The Principles of Business Innovation
Innovation and digitisation are hot topics on the board of any multinational today. But how do corporates turn words into action, to deliver meaningful initiatives that truly add value?
What is innovation?
To start with, it’s important to understand what we mean by innovation. Simply put, it’s doing something new that hasn’t been done in your company before. Often, it involves taking ideas that have been around for a while and linking them together or applying them in a new context.
The role of culture
Innovation demands a certain culture, where people feel empowered to share their ideas and implement new approaches: to test and learn. It doesn’t matter whether the ideas are small and low-impact, or larger, bolder projects. What’s important is that the people within the organisation have the energy and dynamism to drive change and seek new ways of doing things.
Within any organisation there are two forms of innovation; service improvement and value creation.
Service innovation describes an organisation seeking to change and improve what it offers to its clients and partners. It could involve adopting new technology or introducing new ways of working. The innovation could also involve applying new skills within the company. In the legal sector, the introduction of a project management approach is a good example.
Most commonly today, service innovation is driven by the desire to work more efficiently: delivering work more quickly, at lower cost or with greater accuracy.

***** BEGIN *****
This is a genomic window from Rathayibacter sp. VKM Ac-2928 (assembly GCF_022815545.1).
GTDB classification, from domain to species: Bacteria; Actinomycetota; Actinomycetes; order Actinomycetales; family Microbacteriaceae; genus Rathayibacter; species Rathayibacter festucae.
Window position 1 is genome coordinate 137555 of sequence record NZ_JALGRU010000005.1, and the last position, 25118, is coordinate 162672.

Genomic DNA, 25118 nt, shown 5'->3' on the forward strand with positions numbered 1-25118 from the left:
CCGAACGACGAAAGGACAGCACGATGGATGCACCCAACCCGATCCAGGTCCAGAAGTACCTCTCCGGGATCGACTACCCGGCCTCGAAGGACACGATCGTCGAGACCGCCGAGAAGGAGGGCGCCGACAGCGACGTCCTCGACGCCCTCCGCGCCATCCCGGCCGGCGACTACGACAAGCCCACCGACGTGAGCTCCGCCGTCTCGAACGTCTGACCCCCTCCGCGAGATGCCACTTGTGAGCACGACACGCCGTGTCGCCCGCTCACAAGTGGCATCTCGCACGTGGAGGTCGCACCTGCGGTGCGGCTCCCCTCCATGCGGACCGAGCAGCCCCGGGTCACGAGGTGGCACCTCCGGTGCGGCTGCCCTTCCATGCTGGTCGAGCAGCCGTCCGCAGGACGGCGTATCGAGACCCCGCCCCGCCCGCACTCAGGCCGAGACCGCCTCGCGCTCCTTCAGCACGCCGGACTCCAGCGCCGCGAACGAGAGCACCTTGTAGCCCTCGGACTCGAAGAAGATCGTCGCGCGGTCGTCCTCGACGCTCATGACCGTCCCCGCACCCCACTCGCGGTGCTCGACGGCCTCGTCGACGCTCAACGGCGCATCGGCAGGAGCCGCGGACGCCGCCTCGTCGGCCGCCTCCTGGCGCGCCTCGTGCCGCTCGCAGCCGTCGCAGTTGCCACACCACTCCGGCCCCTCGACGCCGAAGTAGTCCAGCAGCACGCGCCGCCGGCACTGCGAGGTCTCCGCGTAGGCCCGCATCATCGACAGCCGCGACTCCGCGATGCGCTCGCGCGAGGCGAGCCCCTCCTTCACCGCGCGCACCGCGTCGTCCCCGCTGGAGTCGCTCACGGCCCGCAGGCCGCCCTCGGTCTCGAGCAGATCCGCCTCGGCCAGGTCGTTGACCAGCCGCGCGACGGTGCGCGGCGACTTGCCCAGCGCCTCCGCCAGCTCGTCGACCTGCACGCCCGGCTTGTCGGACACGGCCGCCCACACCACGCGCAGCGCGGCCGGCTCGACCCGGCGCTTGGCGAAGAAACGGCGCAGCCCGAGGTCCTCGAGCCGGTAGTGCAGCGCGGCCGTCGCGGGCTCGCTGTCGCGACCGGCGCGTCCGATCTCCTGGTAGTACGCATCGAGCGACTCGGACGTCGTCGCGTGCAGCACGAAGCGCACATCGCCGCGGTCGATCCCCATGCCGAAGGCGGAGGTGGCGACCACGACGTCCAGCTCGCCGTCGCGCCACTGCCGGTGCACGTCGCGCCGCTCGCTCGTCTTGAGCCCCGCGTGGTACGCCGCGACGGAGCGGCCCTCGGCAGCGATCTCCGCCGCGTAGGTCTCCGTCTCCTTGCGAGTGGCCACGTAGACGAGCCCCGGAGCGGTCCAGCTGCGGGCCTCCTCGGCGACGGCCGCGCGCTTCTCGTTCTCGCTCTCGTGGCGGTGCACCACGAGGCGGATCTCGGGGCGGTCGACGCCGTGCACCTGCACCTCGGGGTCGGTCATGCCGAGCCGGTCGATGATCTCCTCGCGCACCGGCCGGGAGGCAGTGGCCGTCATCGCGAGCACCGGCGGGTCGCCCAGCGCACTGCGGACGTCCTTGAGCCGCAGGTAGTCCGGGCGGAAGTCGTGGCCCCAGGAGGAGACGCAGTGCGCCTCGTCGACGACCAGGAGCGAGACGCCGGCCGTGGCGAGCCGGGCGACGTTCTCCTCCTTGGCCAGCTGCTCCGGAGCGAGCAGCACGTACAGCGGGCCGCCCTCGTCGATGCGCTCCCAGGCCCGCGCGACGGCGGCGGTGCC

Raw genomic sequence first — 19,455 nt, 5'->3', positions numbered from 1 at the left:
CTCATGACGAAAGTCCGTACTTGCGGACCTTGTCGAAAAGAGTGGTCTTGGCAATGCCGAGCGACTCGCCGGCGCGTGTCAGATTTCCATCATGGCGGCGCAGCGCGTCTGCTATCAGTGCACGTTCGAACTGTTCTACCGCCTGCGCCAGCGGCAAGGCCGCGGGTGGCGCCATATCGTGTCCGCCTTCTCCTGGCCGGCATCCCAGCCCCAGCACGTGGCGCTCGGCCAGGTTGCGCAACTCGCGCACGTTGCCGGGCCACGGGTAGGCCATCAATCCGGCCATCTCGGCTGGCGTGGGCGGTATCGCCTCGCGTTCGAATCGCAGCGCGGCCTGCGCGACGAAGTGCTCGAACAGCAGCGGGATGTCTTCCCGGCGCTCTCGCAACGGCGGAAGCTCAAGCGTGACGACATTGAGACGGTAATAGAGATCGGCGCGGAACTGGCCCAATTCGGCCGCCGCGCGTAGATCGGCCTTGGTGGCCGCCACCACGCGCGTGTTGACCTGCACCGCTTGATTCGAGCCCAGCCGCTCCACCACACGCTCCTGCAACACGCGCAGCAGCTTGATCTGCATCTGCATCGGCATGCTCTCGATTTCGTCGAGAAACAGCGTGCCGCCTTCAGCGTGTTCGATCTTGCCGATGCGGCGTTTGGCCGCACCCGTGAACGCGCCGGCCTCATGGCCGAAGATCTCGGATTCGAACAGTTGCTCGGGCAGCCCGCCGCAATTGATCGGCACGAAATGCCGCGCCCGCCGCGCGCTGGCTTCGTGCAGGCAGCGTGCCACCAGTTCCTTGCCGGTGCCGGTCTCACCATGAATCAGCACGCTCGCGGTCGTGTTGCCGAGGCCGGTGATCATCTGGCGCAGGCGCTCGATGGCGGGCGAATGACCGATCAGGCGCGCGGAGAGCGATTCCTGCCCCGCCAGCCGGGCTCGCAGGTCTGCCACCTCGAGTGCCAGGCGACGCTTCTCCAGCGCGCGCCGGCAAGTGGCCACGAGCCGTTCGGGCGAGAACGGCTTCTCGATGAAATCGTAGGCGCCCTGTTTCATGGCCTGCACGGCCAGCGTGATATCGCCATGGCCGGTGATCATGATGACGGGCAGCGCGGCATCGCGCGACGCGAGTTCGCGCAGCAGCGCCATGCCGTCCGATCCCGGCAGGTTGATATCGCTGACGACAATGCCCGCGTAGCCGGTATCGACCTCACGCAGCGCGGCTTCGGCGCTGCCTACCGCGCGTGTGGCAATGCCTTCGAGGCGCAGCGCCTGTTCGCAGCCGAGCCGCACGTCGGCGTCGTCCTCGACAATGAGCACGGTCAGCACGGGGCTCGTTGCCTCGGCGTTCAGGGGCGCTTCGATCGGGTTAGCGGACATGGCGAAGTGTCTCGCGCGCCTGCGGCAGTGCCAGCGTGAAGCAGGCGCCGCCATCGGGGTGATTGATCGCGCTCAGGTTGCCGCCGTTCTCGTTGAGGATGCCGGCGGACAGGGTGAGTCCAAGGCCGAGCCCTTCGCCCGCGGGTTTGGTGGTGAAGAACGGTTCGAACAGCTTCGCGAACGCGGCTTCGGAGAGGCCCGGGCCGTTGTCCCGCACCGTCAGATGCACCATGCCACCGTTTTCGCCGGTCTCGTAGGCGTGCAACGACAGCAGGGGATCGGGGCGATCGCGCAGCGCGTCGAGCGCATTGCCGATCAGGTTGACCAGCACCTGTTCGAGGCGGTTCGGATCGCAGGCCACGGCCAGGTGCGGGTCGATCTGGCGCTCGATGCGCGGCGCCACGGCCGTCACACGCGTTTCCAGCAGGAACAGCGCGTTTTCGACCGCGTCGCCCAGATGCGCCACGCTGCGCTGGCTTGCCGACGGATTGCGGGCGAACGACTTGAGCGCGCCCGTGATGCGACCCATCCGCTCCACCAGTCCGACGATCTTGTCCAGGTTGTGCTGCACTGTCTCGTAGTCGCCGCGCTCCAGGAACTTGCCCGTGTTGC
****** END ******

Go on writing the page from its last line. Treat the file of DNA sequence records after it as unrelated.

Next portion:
The alternative involves applying innovation to drive new products or services and create new revenues as a result.
In the legal sector, there is a drive to harness the value of past experience and knowledge. By digitising previous contracts and cases, we can build algorithms that will identify trends and insights from our past work.
By examining past cases where cartel activity was proven, for example, we can design tools that can explore a company’s data to recognise whether cartel activity seems likely in the current context. Or, we could quickly identify the most appropriate clauses for a certain issue based on an analysis of numerous previous contracts.
This kind of value creation enables companies to extract the vast knowhow and experience that they hold, in order to create something new.
The challenge in all forms of business innovation is to retain control by ensuring there is a robust decision-making framework in place. With the pace of technological change today, there are so many interesting new directions to explore. But there needs to be a process by which to select the best ideas, so that the organisation can hedge the bets that have the most promise. All too often, organisations are tempted by ‘shiny toys’ that won’t deliver business value.
Delivering innovation is demanding and can be expensive. You need to be able invest both financially and in people resource to deliver the change required. Creating Innovation governance means you can make the right decisions for your business.
Many organisations today make public statements about ‘not being afraid of failure’ and their drive to embrace new ideas. But in reality, once investments have been made in business innovation it can be difficult to admit that the new direction has not been a success.
A few unfulfilled ambitions can quickly curb the appetite to innovate. Companies need to be realistic and not overstate their enthusiasm for risk taking.
The most important factor in delivering powerful and effective innovation is leadership commitment. Organisations that want to drive change need support and sponsorship at the highest levels. C-suite endorsement is the catalyst for engaged employees to propose, implement and prove their ideas.
Adam Hembury is an innovation, change and transformation specialist with more than 25 years’ experience gained across multiple sectors. His current role is Director of Innovation at DLA PIPER LLP. He has been a Russam GMS client for many years.